Time Frame: 2015-2018.
The impact of technological change on worker health and safety
Workplace injuries are an unfortunate and unintended consequence of production. In this project, we examine how adoption of automated production technology affects worker health and safety in the Danish manufacturing sector. To perform this analysis we assemble a unique data set that combines an original survey of automation technology with employer-employee matched administrative register data. This application has several desirable features: first, the form and use of automated production technology (beyond just the incidence) is identifiable in a nationally representative sample of nearly 600 manufacturing firms between 2005 and 2010, a period of substantial adoption. Second, the health and safety impact can be measured in terms of workplace injury claims and hospitalization records of individual workers.
Participants: Morten Saaby Pedersen, Lene Kromann, Anders Sørensen
Time Frame: 2015-16
Market competition and workplace injury
In this project, we investigate the relationship between workplace injury and industry structure. We hypothesize that an increase in the number of competitors increases incentives to adopt cost-reducing means to reduce profit losses, including as labor injury costs. The empirical analysis is made feasible by access to employer-employee matched administrative register data on the entire population of manufacturing firms in Denmark with detailed sales information, which allows us to identify number of competitors and market shares. We link these data to workplace injury claims and hospitalization records of individual workers.
Participants: Morten Saaby Pedersen
Time Frame: 2015-16
Performance pay and health
While a substantial literature focuses on the productivity effects of performance pay schemes, comparatively little is known about the impact on workers’ health when employers adopt output-based incentives. Performance may schemes may impact workers’ health through several pathways. The increased work effort caused by performance pay schemes may give incentives to take greater risks on the job and increase work-related stress. Performance pay schemes may also impact the health production function by increasing the returns from healthy days. To investigate these issues, we use administrative register data on all private employees in Denmark with detailed information on earnings and health care utilization. We consider effects across many different occupations and industries.
Participants: Morten Saaby Pedersen, Anders Sørensen
Time Frame: 2015-16
Value Creation and Appropriation in the Context of Human Capital
Scholars have debated the extent to which human capital—embodied in firms’ employees— generate value for firms, and the extent to which this is ultimately appropriated by the firm’s shareholders or the employees themselves. Yet, we still know very little about the contingencies underlying the appropriation of value, in part due to the difficulty of accurately measuring the quality of human capital and the returns to this capital. This paper goes beyond the firm-specific vs. generic human capital dichotomy in order to set up a formal model of human capital value creation and appropriation, and operationalizes this model for testing on a large data set of Danish firms. The contingencies for value appropriation could include industry-specific characteristics like labor and product market frictions, which could be assessed either with public data sources (e.g. industry concentration) or with questions in the survey. These contingencies will also include firm-specific characteristics like organizational structure.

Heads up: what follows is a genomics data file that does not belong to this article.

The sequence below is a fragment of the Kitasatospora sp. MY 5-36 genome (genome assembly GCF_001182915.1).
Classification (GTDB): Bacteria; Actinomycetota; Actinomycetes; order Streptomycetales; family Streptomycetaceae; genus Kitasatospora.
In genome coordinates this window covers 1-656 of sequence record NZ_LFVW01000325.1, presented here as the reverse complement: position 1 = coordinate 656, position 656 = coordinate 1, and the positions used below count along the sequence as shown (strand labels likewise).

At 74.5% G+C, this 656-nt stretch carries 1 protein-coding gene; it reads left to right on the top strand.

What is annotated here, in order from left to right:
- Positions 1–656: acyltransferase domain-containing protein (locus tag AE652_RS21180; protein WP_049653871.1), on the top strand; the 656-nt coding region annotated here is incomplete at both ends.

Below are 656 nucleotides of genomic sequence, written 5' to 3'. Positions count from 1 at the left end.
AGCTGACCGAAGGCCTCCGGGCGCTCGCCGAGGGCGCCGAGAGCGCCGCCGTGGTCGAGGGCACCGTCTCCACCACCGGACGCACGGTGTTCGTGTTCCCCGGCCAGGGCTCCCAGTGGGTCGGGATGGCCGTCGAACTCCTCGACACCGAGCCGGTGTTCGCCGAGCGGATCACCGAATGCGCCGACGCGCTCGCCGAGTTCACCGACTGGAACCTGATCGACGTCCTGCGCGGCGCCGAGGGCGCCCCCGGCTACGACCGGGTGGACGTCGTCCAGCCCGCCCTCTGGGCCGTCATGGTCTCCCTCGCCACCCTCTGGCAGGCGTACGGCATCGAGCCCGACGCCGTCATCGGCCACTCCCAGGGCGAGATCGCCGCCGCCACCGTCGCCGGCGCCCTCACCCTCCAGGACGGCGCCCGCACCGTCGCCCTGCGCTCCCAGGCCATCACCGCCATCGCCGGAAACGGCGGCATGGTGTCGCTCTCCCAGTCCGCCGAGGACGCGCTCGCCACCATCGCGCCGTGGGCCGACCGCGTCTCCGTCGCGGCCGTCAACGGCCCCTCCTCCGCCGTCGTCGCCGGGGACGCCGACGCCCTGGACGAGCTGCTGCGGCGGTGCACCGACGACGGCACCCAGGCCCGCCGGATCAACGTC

Participants: Russell Coff, Jacob Lyngsie, Christian Asmussen
Time Frame: 2014-2016.
Performance Measurement in Danish Companies
In recent years firms have started becoming increasingly interested in measuring the performance of their employees. This increases the demand for not only systematic registrations of performance but also better registration of qualitative aspects of personnel. This new trend has probably been supported by software systems like SAP and SAS. However, little is known on how many firms make registration of what. In order to get a first assessment we conduct a survey of Danish firms on which types of registrations they make and what kind of performance measurement they apply.
Participants: Anne Raaby Brønden, Nykredit and Niels Westergård-Nielsen
Time Frame: 2015-16
Incentive Pay and CEO Salaries
It is well known that many CEOs have a performance related wage. However, there is little empirical evidence regarding the level and how it is related to the key performance indicators of the firm. This project examines to what extent Danish CEOs are intensivized in their jobs and what are the determinants behind the composition of salary between a fixed salary and a performance based salary. Key performance indicators of the firm is used to reveal the link to performance.
This paper uses a survey of Danish firms along with register data.
Participants: Ida Linde Hansen and Niels Westergaard-Nielsen.
Time Frame: 2015